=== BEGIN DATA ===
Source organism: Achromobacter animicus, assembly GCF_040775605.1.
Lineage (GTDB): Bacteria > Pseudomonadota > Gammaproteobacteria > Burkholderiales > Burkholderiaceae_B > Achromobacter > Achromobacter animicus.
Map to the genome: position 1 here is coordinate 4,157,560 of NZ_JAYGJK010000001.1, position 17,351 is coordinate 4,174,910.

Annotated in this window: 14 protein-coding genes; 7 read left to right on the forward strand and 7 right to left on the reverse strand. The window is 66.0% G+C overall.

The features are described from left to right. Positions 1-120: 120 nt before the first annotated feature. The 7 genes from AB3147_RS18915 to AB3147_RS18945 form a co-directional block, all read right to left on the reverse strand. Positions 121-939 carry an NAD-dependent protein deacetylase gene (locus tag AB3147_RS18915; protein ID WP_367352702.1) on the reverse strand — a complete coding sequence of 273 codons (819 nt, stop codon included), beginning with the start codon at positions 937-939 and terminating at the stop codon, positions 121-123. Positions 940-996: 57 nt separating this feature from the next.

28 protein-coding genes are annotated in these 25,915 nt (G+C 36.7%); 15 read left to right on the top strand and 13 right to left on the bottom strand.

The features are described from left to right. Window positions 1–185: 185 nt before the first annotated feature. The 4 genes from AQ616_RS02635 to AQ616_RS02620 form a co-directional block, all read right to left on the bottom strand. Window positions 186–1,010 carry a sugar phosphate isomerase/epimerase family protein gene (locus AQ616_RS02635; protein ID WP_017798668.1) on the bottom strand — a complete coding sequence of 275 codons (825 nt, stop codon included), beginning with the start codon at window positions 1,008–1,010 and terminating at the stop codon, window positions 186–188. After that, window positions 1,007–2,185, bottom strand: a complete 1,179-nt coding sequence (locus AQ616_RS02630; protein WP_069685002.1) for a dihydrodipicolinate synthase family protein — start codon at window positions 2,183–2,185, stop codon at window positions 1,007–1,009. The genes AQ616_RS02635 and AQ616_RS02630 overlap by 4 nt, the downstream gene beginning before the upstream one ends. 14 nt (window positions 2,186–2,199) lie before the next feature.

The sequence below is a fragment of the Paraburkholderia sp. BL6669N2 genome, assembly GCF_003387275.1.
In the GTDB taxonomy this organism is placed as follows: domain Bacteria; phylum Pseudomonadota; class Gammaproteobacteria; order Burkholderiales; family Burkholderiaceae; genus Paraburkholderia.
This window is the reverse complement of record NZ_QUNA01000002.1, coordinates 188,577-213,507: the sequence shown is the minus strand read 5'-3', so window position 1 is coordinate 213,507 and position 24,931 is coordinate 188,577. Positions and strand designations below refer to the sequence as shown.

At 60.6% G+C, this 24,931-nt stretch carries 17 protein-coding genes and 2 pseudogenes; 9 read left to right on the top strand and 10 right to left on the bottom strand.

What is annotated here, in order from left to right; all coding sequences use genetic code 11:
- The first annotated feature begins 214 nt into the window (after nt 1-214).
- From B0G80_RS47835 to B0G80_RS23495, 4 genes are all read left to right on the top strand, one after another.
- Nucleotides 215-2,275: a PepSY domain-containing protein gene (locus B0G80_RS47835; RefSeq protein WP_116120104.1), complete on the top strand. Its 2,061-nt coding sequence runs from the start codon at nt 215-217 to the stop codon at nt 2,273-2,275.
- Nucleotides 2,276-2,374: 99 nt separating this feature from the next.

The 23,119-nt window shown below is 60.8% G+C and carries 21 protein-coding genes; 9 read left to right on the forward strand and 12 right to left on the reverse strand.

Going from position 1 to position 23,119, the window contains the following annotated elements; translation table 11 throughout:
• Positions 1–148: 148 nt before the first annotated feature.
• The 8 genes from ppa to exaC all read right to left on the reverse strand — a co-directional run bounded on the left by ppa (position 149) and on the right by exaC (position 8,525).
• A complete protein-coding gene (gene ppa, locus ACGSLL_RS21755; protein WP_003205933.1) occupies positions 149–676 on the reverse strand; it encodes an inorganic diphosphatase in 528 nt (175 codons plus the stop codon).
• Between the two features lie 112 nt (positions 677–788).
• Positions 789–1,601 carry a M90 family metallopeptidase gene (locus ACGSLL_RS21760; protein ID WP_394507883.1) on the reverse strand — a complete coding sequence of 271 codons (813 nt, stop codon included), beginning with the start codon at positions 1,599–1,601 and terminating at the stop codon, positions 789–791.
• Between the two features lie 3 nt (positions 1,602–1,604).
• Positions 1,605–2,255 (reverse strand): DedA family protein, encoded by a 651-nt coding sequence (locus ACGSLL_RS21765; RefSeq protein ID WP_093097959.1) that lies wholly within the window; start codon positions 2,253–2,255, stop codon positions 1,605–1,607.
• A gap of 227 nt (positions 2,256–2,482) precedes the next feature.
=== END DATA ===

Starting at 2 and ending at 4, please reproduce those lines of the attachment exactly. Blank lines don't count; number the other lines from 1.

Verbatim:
Lineage (GTDB): Bacteria > Pseudomonadota > Gammaproteobacteria > Burkholderiales > Burkholderiaceae_B > Achromobacter > Achromobacter animicus.
Map to the genome: position 1 here is coordinate 4,157,560 of NZ_JAYGJK010000001.1, position 17,351 is coordinate 4,174,910.

Annotated in this window: 14 protein-coding genes; 7 read left to right on the forward strand and 7 right to left on the reverse strand. The window is 66.0% G+C overall.